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Cardiac Scoring – The Lower the Number, the Better

Typically, CT scans are used to diagnosis an illness or injury. But did you know that they can also be used as part of a preventative heart health plan? CT scans are used to provide your physician with information regarding your cardiac health by detecting the presence of calcium within your arteries. The levels found in a “heart scan” are presented as a cardiac or calcium score.

Why Do I Need to Know My Cardiac Score?

A person’s cardiac score is a key indicator of whether or not they are at risk for heart disease, which includes blocked arteries, or plaque deposits that can weaken the arterial walls.

Coronary arteries are the blood vessels that supply blood to the heart. In a healthy cardiac system, calcium is not present. Calcium is found in the plaque that may form on the artery walls. This plaque begins to narrow or weaken the artery passages as it increases, restricting the flow of blood to the heart, and making that artery vulnerable for rupture.  The presence of calcium in the arteries is a significant marker for coronary artery disease or CAD.

The scoring for the test is based on the Agatston score, and is calculated by using the area and density of the calcium found via the radiology images.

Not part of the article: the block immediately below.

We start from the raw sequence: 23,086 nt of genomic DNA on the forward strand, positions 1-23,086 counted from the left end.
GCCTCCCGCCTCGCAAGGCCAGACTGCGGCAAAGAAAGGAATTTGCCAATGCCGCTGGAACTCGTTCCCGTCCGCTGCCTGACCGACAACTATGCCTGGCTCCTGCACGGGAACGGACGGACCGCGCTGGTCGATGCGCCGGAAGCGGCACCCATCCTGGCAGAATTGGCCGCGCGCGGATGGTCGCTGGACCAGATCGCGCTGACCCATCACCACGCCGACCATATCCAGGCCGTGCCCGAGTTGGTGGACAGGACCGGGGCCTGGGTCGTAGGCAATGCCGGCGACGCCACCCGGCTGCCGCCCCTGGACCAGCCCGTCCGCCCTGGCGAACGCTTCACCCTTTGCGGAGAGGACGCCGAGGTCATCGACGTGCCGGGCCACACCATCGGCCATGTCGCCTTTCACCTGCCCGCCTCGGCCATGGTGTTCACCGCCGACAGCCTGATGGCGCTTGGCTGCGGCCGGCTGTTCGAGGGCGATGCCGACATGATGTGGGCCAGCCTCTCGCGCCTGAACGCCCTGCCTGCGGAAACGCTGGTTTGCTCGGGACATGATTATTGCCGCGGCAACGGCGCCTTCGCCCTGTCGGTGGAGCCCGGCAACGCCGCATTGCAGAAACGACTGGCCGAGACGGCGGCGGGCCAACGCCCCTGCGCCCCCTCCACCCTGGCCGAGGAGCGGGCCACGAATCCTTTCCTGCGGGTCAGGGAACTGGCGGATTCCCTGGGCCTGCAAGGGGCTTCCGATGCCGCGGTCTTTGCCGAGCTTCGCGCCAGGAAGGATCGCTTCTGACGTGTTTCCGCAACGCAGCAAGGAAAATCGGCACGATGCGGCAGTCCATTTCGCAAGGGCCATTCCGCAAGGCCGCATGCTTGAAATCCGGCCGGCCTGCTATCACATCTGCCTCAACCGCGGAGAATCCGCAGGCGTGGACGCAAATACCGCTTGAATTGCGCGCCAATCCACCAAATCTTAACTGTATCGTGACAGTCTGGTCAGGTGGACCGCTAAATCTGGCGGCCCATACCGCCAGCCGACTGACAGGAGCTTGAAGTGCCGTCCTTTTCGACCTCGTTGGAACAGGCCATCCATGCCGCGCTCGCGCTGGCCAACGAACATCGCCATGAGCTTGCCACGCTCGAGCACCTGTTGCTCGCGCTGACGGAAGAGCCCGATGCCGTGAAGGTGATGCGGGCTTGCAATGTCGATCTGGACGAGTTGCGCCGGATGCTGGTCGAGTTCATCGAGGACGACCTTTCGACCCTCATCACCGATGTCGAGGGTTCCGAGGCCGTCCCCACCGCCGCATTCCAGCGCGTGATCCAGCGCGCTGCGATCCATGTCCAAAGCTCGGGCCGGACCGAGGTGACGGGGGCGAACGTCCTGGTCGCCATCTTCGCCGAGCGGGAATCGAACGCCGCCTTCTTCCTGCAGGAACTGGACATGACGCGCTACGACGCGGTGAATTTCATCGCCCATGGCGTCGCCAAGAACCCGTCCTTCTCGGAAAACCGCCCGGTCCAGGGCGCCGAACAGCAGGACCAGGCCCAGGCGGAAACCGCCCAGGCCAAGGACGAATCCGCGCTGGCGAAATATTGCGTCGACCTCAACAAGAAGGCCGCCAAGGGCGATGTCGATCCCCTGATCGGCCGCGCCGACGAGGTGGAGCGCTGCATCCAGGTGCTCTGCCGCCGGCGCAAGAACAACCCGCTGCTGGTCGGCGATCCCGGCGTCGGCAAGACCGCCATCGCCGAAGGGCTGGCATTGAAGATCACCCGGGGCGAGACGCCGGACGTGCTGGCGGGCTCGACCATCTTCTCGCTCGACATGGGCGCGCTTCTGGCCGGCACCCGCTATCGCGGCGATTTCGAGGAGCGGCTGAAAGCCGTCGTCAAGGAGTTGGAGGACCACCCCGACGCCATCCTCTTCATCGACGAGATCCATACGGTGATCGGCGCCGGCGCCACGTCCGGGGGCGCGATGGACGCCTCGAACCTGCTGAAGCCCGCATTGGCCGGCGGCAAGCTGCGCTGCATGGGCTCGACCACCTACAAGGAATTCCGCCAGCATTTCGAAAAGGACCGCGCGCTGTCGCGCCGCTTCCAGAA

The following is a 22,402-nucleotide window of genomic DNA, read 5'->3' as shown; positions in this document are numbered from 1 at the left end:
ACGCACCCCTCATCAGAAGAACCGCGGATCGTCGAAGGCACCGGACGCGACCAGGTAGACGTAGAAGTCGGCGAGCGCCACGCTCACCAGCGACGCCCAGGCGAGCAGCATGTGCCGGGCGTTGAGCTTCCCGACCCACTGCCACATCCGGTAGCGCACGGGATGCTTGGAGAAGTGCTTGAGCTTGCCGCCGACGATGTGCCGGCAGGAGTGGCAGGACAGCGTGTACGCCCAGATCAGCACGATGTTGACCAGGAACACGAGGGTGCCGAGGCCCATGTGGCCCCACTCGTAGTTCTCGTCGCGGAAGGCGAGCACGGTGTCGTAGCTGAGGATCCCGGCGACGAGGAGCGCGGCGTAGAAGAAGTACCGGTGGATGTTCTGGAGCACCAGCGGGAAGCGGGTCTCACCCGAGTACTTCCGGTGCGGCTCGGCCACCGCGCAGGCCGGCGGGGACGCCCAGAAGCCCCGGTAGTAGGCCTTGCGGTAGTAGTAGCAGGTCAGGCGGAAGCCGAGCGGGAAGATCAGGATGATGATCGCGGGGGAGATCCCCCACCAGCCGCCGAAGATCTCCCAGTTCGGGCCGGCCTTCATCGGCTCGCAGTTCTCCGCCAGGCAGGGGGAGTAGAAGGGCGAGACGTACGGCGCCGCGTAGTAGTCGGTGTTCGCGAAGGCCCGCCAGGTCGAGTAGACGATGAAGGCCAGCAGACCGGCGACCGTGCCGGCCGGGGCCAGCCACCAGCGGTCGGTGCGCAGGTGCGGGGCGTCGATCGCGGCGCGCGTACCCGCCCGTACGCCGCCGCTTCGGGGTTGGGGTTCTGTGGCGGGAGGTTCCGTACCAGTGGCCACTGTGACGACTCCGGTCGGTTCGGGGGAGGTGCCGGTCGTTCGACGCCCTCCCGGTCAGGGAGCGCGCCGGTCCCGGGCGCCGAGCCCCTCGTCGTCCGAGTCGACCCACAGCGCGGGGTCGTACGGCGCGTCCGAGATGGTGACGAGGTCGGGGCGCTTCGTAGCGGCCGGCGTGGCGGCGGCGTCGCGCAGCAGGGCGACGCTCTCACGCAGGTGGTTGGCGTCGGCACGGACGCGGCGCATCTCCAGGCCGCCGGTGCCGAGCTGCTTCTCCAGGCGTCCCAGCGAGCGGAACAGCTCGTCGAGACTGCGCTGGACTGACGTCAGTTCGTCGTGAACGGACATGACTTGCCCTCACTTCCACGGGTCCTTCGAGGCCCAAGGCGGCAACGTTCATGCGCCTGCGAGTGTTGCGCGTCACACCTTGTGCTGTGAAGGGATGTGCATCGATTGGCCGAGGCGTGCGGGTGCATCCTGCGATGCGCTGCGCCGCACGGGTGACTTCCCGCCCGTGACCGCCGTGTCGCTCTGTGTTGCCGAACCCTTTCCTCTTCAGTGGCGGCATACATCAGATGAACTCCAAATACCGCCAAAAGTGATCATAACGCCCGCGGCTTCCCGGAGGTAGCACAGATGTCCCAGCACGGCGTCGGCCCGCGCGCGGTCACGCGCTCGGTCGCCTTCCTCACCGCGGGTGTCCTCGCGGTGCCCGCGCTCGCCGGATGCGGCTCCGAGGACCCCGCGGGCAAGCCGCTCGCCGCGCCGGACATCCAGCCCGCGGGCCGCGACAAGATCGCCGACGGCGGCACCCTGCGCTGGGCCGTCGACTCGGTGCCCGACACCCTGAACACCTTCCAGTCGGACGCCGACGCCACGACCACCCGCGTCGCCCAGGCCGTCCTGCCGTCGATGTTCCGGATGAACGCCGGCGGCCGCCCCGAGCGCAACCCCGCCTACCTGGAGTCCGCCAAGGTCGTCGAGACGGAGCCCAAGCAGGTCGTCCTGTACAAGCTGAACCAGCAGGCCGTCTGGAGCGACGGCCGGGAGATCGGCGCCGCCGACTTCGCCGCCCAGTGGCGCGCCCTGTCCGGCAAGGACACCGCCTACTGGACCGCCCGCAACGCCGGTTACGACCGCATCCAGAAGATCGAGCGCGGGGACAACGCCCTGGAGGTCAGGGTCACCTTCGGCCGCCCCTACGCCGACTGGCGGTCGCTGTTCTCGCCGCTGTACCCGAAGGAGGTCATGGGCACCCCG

Amount of Plaque as a Cardiac Score:

    • 0 = no plaque present
    • 1-10 = 10% chance of developing heart disease
    • 11-100 = some presence of plaque. Qualifies as patient having heart disease and heart attack risk is moderate.
    • 101-400 = Plaque is present and likely blocking arteries. Moderate to severe risk of having a heart attack.
    • >400 = Heart attack risk is high and a large amount of plaque is present. 90% chance that plaque is blocking an artery.

Who Should Get a Cardiac Scoring CT?

People who are considered to be at risk for CAD should consider being tested. The test can be used as a tool (along with other tests and your medical history) by your doctor to determine a plan of care that is best for you.

Risk factors:

      • family history of cardiac disease
      • overweight
      • high blood pressure
      • high cholesterol levels
      • personal history of smoking
      • males over 45 and females over 55


Find out if you should have a heart scan.

Non-Invasive Procedure
One of the great things about cardiac score testing is that it is a non-invasive procedure. There are no needles or special preparations that you need to take in order to have the test done.The test itself takes less than 10 minutes, and you will be ready to leave within 30 minutes.You may be asked to avoid caffeine and nicotine in the hours prior to the test.The cardiac score is a useful tool for your physician to determine your future risk for developing coronary artery disease as well as heart attack and stroke risks.

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